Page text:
Given the rising concern on the pernicious effects of indoor air pollution, this paper evaluates the extent, spatial variation and causes of declining indoor air quality in Ogbomoso, a medium-sized traditional urban settlement in Nigeria. Data for the study were obtained from 385 buildings sampled across 27 selected precincts within the identified residential zones in the study area. This was achieved by measuring with gas samplers, the concentrations of four Particulate Matter analytes (PM1, PM2.5, PM10 and TSP) within the buildings and administering questionnaire to 441 occupants. Analysis of Variance was used to explain the inter-zonal variations in indoor air quality. Findings from the study revealed a relatively poor air quality in Ogbomoso with the mean indoor PM2.5 (41.6μg/m³) and PM10(175.5μg/m³) and TSP (257.2μg/m³) higher than the WHO and FEPA limits. The inter-zonal variations of air quality, using “Indoor PM Aggregate” as a surrogate measure, shows that indoor air quality varied significantly with residential zone (p = 0.0005) but not with building type (p = 0.007). Causes of the observed variations were found to be residents’ adopted fuels/ energy contrivances as firewood, and charcoal, among other fuels, linked with increased concentrations of particulate matters within residential zones. The paper finally recommended, among others, the need for a shift from the preponderant biomass burning (firewood and charcoal) and generator use to cleaner (environmental friendly) fuels in order to enhance air quality within residential buildings.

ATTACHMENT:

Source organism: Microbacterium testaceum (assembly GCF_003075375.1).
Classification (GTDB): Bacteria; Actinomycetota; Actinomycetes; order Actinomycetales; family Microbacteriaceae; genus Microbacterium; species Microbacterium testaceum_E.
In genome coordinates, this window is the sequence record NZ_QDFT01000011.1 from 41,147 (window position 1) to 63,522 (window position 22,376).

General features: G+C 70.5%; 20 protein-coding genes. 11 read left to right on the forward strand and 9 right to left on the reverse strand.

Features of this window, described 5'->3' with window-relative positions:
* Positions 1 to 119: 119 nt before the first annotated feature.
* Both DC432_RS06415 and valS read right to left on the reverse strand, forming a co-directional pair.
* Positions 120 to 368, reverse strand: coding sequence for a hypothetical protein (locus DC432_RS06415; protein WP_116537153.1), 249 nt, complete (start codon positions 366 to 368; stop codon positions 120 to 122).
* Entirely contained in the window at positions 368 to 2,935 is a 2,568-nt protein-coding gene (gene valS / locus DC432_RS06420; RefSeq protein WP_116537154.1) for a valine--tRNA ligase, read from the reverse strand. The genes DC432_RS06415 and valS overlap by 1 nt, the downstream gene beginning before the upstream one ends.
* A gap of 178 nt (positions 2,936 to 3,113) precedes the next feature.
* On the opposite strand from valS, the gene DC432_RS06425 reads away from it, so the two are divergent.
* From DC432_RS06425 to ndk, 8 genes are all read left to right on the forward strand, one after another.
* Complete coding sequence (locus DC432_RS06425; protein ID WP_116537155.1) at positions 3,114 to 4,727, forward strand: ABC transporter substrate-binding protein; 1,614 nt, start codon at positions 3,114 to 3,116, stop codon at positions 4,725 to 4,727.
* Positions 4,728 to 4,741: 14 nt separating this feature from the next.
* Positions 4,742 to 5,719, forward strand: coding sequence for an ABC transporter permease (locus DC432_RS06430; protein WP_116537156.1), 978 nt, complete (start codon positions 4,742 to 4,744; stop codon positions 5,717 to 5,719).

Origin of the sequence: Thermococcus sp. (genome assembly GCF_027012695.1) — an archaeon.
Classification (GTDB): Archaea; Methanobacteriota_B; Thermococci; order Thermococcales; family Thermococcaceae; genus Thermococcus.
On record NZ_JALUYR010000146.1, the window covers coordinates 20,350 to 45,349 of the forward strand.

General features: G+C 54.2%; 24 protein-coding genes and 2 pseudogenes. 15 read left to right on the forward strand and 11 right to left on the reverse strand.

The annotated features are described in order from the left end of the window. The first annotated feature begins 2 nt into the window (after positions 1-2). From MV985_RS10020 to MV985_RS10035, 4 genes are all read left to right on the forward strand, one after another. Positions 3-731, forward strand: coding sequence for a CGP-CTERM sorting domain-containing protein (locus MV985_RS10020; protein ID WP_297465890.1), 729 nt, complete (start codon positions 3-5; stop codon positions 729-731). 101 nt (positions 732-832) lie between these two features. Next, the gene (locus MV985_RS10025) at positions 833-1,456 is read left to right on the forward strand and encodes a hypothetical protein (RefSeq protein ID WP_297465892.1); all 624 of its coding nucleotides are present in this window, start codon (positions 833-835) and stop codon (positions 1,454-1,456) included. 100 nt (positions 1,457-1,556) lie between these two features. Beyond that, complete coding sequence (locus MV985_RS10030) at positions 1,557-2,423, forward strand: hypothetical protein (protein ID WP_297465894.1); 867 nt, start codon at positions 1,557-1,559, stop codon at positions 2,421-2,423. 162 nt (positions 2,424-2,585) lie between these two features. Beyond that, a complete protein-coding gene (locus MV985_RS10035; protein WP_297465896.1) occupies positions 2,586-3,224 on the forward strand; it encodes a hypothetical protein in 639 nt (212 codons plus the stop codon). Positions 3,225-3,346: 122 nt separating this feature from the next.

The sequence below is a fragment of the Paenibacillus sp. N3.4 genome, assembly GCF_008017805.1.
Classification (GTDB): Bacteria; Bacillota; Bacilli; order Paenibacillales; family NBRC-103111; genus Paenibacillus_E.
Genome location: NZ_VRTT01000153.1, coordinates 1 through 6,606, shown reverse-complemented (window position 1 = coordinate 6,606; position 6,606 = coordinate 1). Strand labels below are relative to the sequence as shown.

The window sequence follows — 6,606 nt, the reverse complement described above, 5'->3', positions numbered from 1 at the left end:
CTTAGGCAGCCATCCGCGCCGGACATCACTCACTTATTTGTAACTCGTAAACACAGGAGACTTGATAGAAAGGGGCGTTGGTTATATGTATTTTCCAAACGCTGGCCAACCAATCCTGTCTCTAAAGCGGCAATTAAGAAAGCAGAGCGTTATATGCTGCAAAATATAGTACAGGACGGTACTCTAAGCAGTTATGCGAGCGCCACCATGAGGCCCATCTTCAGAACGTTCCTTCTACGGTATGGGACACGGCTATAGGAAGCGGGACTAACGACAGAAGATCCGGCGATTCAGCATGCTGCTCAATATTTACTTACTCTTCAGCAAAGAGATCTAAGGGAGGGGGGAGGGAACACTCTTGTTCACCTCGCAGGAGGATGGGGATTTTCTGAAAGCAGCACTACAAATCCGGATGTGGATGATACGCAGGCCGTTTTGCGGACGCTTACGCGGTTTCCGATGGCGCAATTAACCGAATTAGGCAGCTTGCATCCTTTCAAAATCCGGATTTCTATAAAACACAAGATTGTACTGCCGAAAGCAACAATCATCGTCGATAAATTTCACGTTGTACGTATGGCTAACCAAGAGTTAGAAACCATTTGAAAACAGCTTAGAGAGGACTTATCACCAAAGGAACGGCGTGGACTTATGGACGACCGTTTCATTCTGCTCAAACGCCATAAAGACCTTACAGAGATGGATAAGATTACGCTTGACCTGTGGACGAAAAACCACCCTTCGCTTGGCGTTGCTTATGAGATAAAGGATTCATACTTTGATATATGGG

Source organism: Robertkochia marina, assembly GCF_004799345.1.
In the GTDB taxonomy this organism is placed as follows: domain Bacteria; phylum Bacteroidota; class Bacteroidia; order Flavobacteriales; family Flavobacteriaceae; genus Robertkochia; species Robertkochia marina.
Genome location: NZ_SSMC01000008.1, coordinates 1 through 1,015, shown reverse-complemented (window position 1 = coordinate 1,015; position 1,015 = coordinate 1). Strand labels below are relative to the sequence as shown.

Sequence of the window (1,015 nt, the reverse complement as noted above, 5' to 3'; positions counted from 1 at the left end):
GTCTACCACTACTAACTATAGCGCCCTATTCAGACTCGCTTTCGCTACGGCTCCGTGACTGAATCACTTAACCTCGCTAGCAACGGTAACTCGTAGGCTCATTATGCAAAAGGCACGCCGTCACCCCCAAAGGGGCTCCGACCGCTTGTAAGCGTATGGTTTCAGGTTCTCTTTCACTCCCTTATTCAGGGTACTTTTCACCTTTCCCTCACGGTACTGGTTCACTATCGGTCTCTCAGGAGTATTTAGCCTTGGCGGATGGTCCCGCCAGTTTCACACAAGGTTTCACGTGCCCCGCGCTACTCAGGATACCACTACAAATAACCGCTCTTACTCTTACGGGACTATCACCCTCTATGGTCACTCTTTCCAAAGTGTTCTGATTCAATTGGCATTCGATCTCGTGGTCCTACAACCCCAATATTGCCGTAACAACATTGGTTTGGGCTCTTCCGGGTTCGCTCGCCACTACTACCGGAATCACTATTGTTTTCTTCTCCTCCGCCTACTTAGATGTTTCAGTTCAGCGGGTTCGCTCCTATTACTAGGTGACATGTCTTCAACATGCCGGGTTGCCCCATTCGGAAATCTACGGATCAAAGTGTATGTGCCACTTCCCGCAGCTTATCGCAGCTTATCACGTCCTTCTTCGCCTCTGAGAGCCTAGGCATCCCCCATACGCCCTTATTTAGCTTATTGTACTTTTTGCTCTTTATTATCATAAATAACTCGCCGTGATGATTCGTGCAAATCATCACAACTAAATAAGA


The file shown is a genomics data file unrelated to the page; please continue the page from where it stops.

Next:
Air quality, ambient environment, particulate matters,

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